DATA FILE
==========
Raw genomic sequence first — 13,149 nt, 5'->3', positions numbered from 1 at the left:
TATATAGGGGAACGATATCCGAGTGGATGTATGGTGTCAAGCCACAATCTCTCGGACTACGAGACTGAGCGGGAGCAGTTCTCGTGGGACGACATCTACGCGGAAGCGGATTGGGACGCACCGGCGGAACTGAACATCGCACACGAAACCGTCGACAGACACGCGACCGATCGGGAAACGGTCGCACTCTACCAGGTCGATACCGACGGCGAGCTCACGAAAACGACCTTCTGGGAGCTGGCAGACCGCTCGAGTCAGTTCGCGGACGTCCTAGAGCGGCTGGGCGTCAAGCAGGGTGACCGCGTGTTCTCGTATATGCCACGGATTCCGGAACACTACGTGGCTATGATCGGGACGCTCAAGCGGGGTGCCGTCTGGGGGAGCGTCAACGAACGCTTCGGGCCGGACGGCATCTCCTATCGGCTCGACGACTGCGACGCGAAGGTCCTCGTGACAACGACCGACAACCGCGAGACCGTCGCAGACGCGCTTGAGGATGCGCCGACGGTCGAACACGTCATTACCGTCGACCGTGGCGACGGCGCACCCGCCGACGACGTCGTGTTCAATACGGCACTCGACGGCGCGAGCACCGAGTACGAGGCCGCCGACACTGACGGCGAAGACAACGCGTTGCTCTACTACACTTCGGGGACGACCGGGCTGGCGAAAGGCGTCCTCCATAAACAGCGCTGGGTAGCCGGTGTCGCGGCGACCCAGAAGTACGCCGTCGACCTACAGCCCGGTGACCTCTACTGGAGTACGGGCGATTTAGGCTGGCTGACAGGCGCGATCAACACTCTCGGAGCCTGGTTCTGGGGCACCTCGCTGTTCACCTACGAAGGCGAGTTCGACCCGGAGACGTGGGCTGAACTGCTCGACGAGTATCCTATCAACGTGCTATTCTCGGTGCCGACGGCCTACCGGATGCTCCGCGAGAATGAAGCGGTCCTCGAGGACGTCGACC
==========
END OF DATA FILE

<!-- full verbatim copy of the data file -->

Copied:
Raw genomic sequence first — 13,149 nt, 5'->3', positions numbered from 1 at the left:
TATATAGGGGAACGATATCCGAGTGGATGTATGGTGTCAAGCCACAATCTCTCGGACTACGAGACTGAGCGGGAGCAGTTCTCGTGGGACGACATCTACGCGGAAGCGGATTGGGACGCACCGGCGGAACTGAACATCGCACACGAAACCGTCGACAGACACGCGACCGATCGGGAAACGGTCGCACTCTACCAGGTCGATACCGACGGCGAGCTCACGAAAACGACCTTCTGGGAGCTGGCAGACCGCTCGAGTCAGTTCGCGGACGTCCTAGAGCGGCTGGGCGTCAAGCAGGGTGACCGCGTGTTCTCGTATATGCCACGGATTCCGGAACACTACGTGGCTATGATCGGGACGCTCAAGCGGGGTGCCGTCTGGGGGAGCGTCAACGAACGCTTCGGGCCGGACGGCATCTCCTATCGGCTCGACGACTGCGACGCGAAGGTCCTCGTGACAACGACCGACAACCGCGAGACCGTCGCAGACGCGCTTGAGGATGCGCCGACGGTCGAACACGTCATTACCGTCGACCGTGGCGACGGCGCACCCGCCGACGACGTCGTGTTCAATACGGCACTCGACGGCGCGAGCACCGAGTACGAGGCCGCCGACACTGACGGCGAAGACAACGCGTTGCTCTACTACACTTCGGGGACGACCGGGCTGGCGAAAGGCGTCCTCCATAAACAGCGCTGGGTAGCCGGTGTCGCGGCGACCCAGAAGTACGCCGTCGACCTACAGCCCGGTGACCTCTACTGGAGTACGGGCGATTTAGGCTGGCTGACAGGCGCGATCAACACTCTCGGAGCCTGGTTCTGGGGCACCTCGCTGTTCACCTACGAAGGCGAGTTCGACCCGGAGACGTGGGCTGAACTGCTCGACGAGTATCCTATCAACGTGCTATTCTCGGTGCCGACGGCCTACCGGATGCTCCGCGAGAATGAAGCGGTCCTCGAGGACGTCGACC